The Carolina Spartan recorded the following on February 8, 1888: “The YMCA has been organized at this place. They will meet again Friday evening at 8 o’clock at the Kennedy Library. This is a good move and every good citizen of our town will rejoice in the step taken by the young men. They will extend an earnest invitation for the State Convention of the YMCA to meet here this spring.”

Within two months, rooms were rented in the Kennedy Library for $24 per year, $2 to be paid monthly. For twelve months the association held a devotional meeting one night weekly. The membership soon increased to about thirty-five members, several of whom never attended a meeting. They also held devotional meetings each Sunday afternoon. These meetings were well attended by both ladies and gentlemen. During the first twelve months, the association did not ask for or receive any financial aid other than from the members.

Shortly thereafter the association occupied the Irwin building for $25.00 per month. This building stood between Church and what was then the Southern Railway crossing. The group paid $150.00 for carpet and furniture. Attendance began to gradually increase. The first board of directors was elected on April 23, 1888, and consisted of the following: D. E. Hydrick, Warren Dupre, A. C. Moore, W. A. Law, and W. McDowell. These members elected Warren Dupre as president and W. A. Law as secretary. H. B. Carlisle became secretary upon the early resignation of Mr. Law.

During March, the group organized a Ladies’ Auxiliary which the men believed would “prove a great blessing – spiritually, socially, and financially.” During the same month, the association received $1,100 in money and subscriptions from “the citizens of the city.” Membership had grown to fifty-five. On April 25, 1889, J. N. Whan of Pennsylvania was employed for $600 annually as the association’s first general secretary. At the next meeting, the board voted to secure and equip a gymnasium.

The following names appeared on the early records: W. J. McDowell, Jess Wall, James O’Hear, A. G. Rembert, J. M. Nicholls, J. A. Law, G. W. Hodges, F. W. Fant, D. E. Hydrick, H. B. Carlisle, A. E. Moore, G. W. Nicholls, T. H. Cannon, J. West Harris, Irvine Twitty, E. Bacon, W. A. Law, Charles Scruggs, G. H. Hamer, E. E. Bomar, Rev. B. F. Wilson, Warren DuPre, James L. Dean, H. E. Ravenel, R. H. F. Chapman, George Kirby, Charles H. Carlisle, G. H. Hinnant, J. J. Burnett, J. L Fleming, T. J. Patten, C. E. Sanders, Elias Ball, J. A. McDowell, S. T. McCravy, F. R. Alexander, J. C. Archer, D. L. Jennings, C. P. Sanders, J. C. Crews, Jerome Gaffney, and J. J. Gentry.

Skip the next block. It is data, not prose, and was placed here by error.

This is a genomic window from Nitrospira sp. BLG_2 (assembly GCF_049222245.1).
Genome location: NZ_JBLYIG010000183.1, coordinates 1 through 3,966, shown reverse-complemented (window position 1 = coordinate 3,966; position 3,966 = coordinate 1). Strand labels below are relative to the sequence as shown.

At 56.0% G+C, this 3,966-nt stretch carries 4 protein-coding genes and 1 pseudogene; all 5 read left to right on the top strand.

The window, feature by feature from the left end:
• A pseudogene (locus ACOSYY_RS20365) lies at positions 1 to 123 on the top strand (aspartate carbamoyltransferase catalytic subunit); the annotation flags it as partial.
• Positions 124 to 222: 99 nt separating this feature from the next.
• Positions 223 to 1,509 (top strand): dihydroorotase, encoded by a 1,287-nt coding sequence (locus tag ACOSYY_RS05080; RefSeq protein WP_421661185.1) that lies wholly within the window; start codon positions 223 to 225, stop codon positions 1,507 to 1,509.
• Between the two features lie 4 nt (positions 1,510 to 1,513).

The Women’s Auxiliary

A meeting was called Tuesday at 4:30 p.m., on March 1, 1904, in the YMCA Hall to organize a Women’s Auxiliary to the YMCA of Spartanburg. Mr. Howell, the general secretary of the YMCA, presented ways the ladies could assist in YMCA work. Officers elected were Mrs. N. M. Jones, president; Mrs. R. K. Carson, vice president; Mrs. A. L. Crutchfield, secretary; and Mrs. H. E. Ravenel, treasurer. Committees were chaired by Mrs. G. L. Wilson, membership; Mrs. V. M. Montgomery, reception; Mrs. A. G. Rembert, entertainment; Mrs. J. C. Evins, improvement; and Mrs. J. N. Simpson, house committee. At the executive committee meeting on the following Wednesday, the leaders wrote a constitution and by-laws. Tuesday afternoon after the first Sunday of the month would be the Auxiliary’s new meeting time.

The ladies immediately began activities to furnish the YMCA Hall. Mrs. Ellis Cannon gave a piano. Mrs. J. C. Evins donated books to the YMCA library. To raise funds, Mrs. Simpson completed arrangements with the Copley Company of Boston to have an exhibit of their prints. She also engaged three lecturers. The price of tickets was fifty cents for season tickets and twenty-five cents for a single lecture. The ladies decided to use proceeds from these and other projects to purchase cups, saucers, cooking utensils, and carpet for the stairs.

At the meeting on September 16, 1904, Mr. Bridgeman, YMCA state secretary, attended an Auxiliary meeting. Mrs. J. A. Gamewell, secretary pro-tem, recorded the minutes: “The president asked Mr. Bridgeman to speak a few words of counsel and encouragement to the members as to the work they are trying to do. This he did in a most appropriate manner. The Auxiliary member can use her taste in making the rooms attractive. Her suggestions as to how the rooms should be kept are valuable. Most of all she can make friends of the young men.”

Requests to the ladies were to provide pictures for the walls, preserves or jelly for use in the club rooms, and flowers in the building during revival meetings. To finance projects, members held an oyster supper as soon as the weather was sufficiently cold. The ladies also planted chrysanthemums in their vegetable gardens to show and sell at the November Chrysanthemum Show.

March 1906 was a busy month. The ladies decided to continue fifty cent dues but to allow anyone to give one dollar if she chose. A committee composed of Mrs. Avent and Mrs. Irwin was appointed to investigate the “soap question” in the YMCA rooms. New officers were elected: Mrs. Burnett, president; Mrs. Carson, vice president; Mrs. McIver, treasurer; Mrs. Ravenel, secretary; Mrs. Irwin, membership committee; Mrs. Avent, improvement committee; Mrs. Crawford, reception committee; Mrs. Tolleson, entertainment committee; and Mrs. Simpson, house committee. By the end of this year, the ladies had doubled their membership and raised almost $400 with four skating parties and a chrysanthemum show. They purchased leather furniture and a game for the YMCA.

In March 1907, new and returning officers included Mrs. Burnett, president; Mrs. Simpson, vice president; Mrs. McIver, treasurer; Mrs. Ravenel, secretary; Mrs. Erwin, membership committee; Mrs. Fleming, improvement committee; Mrs. Law, reception committee; Mrs. William Jones, entertainment committee; and Mrs. Rembert, house committee. They funded YMCA floor improvements, a new stove, and furniture. Membership grew to a total of 134 ladies. [Auxiliary Minutes from 1904 to 1907]